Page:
New Abortion Restrictions in North Carolina


Pregnant woman holds her belly in autumn colors outdoors. Original public domain image from Wikimedia Commons

This past week, the North Carolina Legislature passed a 12-week abortion ban, overriding the veto of Governor Roy Cooper.

Previously, there was no hope of passing this ban, as any legislation would be vetoed by Governor Cooper. But after Rep Tricia Cotham from Mecklenburg County left the Democratic Party for the Republican Party, the dynamic shifted, allowing Republicans to have enough votes to override Cooper.

The 12-week ban originally was passed in May which was possible because of Cotham’s support. Once it was passed, Governor Cooper started aggressively campaigning to prevent a veto-override. He only needed to sway one vote, to prevent the legislation from being passed.  This effort targeted more moderate Republicans including Tricia Cotham who, during her election campaign, pledged to oppose further restrictions on abortion. At a rally, with abortion rights supporters Cooper said, “If just one Republican in either the House or the Senate keeps a campaign promise to protect women’s reproductive health, we can stop this ban,”.

Earlier this year, Tricia Cotham from Mecklenburg County had supported a bill that would have legalized abortion until viability (22 to 23 weeks), but then after switching parties, in May she voted in favor of the 12-week ban, and did so again during the override vote. After the vote, she said, “I believe this bill strikes a reasonable balance on the abortion issue and represents a middle ground that anyone not holding one of the two extremist positions can support,”. 

She says this bill represents a middle ground as the bill allows abortions up to 12 weeks instead of 6 weeks. They also argue this to be the middle ground because the ban is coupled with millions of dollars in funding for child care, foster care and paid family leave. This funding was added as an attempt to address criticism from abortion rights advocates who say that conservatives ban abortions, but then fail to support mothers and babies.

Republicans have strongly rejected calling the bill a “ban”, even repeatedly asking and interrupting Democrats on the house floor who used the term, asking them to rephrase. North Carolina Senator Amy Galey said, ““A ban is when you can’t do something. ‘Ban’ is a really harsh word.”

The senate voted in favor to override the veto, and the bill was sent to the House. Almost immediately after the House voted to approve the abortion ban at 8:30 pm on May 4th, observers in the House chambers gallery started chanting ““Shame! Shame! Shame!”. Also, following the conclusion of the vote, House speaker Tim Moore said, “I am proud that the House has overridden the governor’s veto of this meaningful, mainstream legislation.”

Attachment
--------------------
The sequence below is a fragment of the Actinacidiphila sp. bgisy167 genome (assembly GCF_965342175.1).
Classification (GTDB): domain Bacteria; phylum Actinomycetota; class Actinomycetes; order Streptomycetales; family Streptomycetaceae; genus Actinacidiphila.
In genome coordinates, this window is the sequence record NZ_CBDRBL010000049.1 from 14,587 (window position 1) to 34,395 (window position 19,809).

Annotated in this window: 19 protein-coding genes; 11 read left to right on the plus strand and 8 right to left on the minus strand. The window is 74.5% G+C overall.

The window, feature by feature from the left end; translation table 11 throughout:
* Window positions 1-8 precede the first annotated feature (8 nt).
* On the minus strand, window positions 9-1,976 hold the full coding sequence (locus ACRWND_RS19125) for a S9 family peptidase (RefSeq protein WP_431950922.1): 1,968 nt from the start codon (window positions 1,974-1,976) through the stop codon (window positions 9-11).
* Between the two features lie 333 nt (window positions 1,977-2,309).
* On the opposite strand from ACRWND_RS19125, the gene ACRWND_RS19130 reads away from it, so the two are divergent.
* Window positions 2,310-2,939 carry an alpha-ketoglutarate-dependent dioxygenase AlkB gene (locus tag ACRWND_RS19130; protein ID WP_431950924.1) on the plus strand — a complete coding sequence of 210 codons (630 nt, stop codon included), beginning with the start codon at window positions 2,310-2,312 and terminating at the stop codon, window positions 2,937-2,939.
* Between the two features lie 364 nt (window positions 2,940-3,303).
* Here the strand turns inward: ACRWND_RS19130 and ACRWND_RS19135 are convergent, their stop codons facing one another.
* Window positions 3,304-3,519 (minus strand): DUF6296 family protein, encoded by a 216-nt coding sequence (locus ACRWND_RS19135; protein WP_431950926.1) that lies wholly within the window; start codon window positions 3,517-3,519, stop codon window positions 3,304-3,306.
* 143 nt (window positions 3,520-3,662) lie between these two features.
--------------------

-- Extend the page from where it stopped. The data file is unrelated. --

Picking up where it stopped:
This abortion ban comes through Senate Bill 20. Senate Bill 20 bans any licensed physician from performing abortions after the 12th week of pregnancy. The law allows exceptions in the case of of rape and incest through 20 weeks. It always provides an exception in the event of  a”life-limiting anomaly” through 24 weeks. In addition an abortion could be performed if a doctor determines it is necessary to avoid death, but that does not include “psychological or emotional conditions”. 

The ban goes into effect on July 1st, and from there on out, patients will need to meet with their provider in-person, 72  hours before the procedure. This requirement makes it difficult for patients who are seeking care from out-of-state. This is especially detrimental because after the overturning of Roe v. Wade, ⅓ of patients in N.C. who are seeking an abortion came from outside the state.

An important thing to note is that the law allows for any healthcare provider who objects to abortion on “moral, ethical or religious grounds”, to refuse care for “any medical procedure that would result in an abortion”. 

Many are opposed to the bill, including many businesses such as Yelp, Lush cosmetics and local Raleigh eatery Death & Taxes. Many businesses including these ones have signed a petition opposing the bill, stating that this legislation would decrease North Carolina’s ability to be a magnet for business. Restricting abortion access can deter businesses from investing here, which can hurt the economy. 

Overall, a recent poll showed that most voters (over half) support the state’s current abortion access (allows abortions up to 20 weeks) or want it expanded. A little over a third of voters want to restrict or ban access even more, and about 30% of voters would like to keep the current law.

A recap of the abortion access portion of the poll by Meredith College.

It seems that abortion access will continue to be put into jeopardy in North Carolina and all across the country, making it an important issue for the 2024 elections.